THURSDAY, April 22 (HealthDay News) -- The U.S. Food and Drug Administration has added a boxed warning to the label of propylthiouracil due to the risk of serious liver injury -- which in some cases may be fatal -- in adult and pediatric patients.

More Information

Step-Up Approach Beneficial in Necrotizing Pancreatitis

WEDNESDAY, April 21 (HealthDay News) -- Among patients with necrotizing pancreatitis and infected necrotic tissue, a minimally invasive step-up approach may effectively reduce the rate of major complications or death compared with open necrosectomy, according to a study published in the April 22 issue of the New England Journal of Medicine.

Abstract
Full Text (subscription or payment may be required)
Editorial (subscription or payment may be required)

Non-Teaching Hospitals Found Superior for Colon Resection

WEDNESDAY, April 21 (HealthDay News) -- For colon resections across the spectrum of disease -- including benign disease -- the volume-outcome relationship favors non-teaching hospitals over teaching hospitals, according to research published in the April issue of the Archives of Surgery.

Abstract
Full Text (subscription or payment may be required)

Review Finds Surprisingly High Death Rate for Kids' Choking

MONDAY, April 19 (HealthDay News) -- Hospital admissions for airway foreign body and esophageal foreign body airway obstruction in pediatric patients occur infrequently, but are associated with a surprisingly high mortality rate, according to a review published in the April issue of the Archives of Otolaryngology -- Head & Neck Surgery.

Abstract
Full Text

Drug Ups Liver Cancer Patients' Survival After Transplant

MONDAY, April 19 (HealthDay News) -- In patients with hepatocellular carcinoma (HCC), sirolimus-based immunosuppression protocols are associated with significantly improved survival rates after liver transplantation, according to research published in the April issue of Hepatology.

Abstract
Full Text

Incidences of E. Coli, Shigella Foodborne Infections Drop in '09

THURSDAY, April 15 (HealthDay News) -- In 2009, there was a decreased incidence of Shiga toxin-producing Escherichia coli (STEC) O157 and Shigella foodborne infections compared with the preceding three years, though little progress has been made in infection rates of other foodborne pathogens, according to a report in the April 16 issue of the U.S. Centers for Disease Control and Prevention's Morbidity and Mortality Weekly Report.

Full Text

Many Physicians Using Inappropriate FOBT Methods

THURSDAY, April 15 (HealthDay News) -- Many physicians who use the fecal occult blood test (FOBT) for colorectal cancer screening administer the test in-office rather than using home-based tests, which are recommended by national guidelines, according to research published online April 10 in the Journal of General Internal Medicine.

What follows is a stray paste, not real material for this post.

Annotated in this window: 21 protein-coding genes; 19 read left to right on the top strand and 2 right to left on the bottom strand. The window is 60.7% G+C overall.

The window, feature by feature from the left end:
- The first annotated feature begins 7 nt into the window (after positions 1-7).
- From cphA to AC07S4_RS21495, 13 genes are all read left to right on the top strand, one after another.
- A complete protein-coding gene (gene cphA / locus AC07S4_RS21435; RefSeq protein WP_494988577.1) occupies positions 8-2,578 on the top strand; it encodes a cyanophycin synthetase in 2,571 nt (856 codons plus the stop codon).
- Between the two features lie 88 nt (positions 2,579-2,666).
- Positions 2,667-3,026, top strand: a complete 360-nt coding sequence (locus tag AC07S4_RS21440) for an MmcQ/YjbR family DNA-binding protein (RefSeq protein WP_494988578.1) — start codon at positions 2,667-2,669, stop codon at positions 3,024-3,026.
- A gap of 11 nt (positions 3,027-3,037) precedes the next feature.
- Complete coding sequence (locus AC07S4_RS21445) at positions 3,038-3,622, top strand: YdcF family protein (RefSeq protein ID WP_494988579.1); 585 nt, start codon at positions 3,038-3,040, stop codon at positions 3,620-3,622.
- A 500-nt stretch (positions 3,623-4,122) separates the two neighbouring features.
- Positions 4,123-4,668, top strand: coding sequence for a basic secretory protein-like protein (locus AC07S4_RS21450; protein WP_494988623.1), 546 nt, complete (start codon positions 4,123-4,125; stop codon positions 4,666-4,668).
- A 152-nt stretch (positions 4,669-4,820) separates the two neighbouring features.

Abstract
Full Text

Infliximab-Based Strategies Beneficial in Crohn's Disease

WEDNESDAY, April 14 (HealthDay News) -- Compared to azathioprine alone, the use of infliximab or infliximab plus azathioprine is associated with a greater likelihood of corticosteroid-free clinical remission in patients with moderate to severe Crohn's disease, according to research published in the April 15 issue of the New England Journal of Medicine.

Abstract
Full Text (subscription or payment may be required)

Deficiencies in Colorectal Cancer Screening Addressed

WEDNESDAY, April 14 (HealthDay News) -- Colorectal cancer screening rates fall short of desirable levels, according to two early-release articles published online April 13 in the Annals of Internal Medicine. One article urges targeted initiatives to improve screening rates and reduce disparities in underscreened communities and population subgroups. The other article confirms that important problems exist regarding the underuse, overuse and misuse of screening, and also urges system- and policy-level interventions.

Abstract - Steinwachs
Full Text
Abstract - Holden
Full Text

New Clinical Algorithms Guide Gastrointestinal Diagnosis

TUESDAY, April 13 (HealthDay News) -- "Diagnostic Algorithms for Common Gastrointestinal Symptoms," a new comprehensive set of clinical algorithms to help primary care physicians and gastroenterologists accurately and cost-effectively diagnose frequent gastrointestinal (GI) symptoms of functional GI disorders that are often difficult to diagnose, has been published in the April issue of the American Journal of Gastroenterology.

More Information

Pancreaze Approved for Pancreatic Enzyme Deficiency

TUESDAY, April 13 (HealthDay News) -- Pancreaze delayed release capsules have been approved by the U.S. Food and Drug Administration for the estimated 200,000 or more people in the United States whose bodies do not produce enough pancreatic enzymes, the agency said in a news release.

FDA

Hispanics Have Limited Access to Colorectal Cancer Screening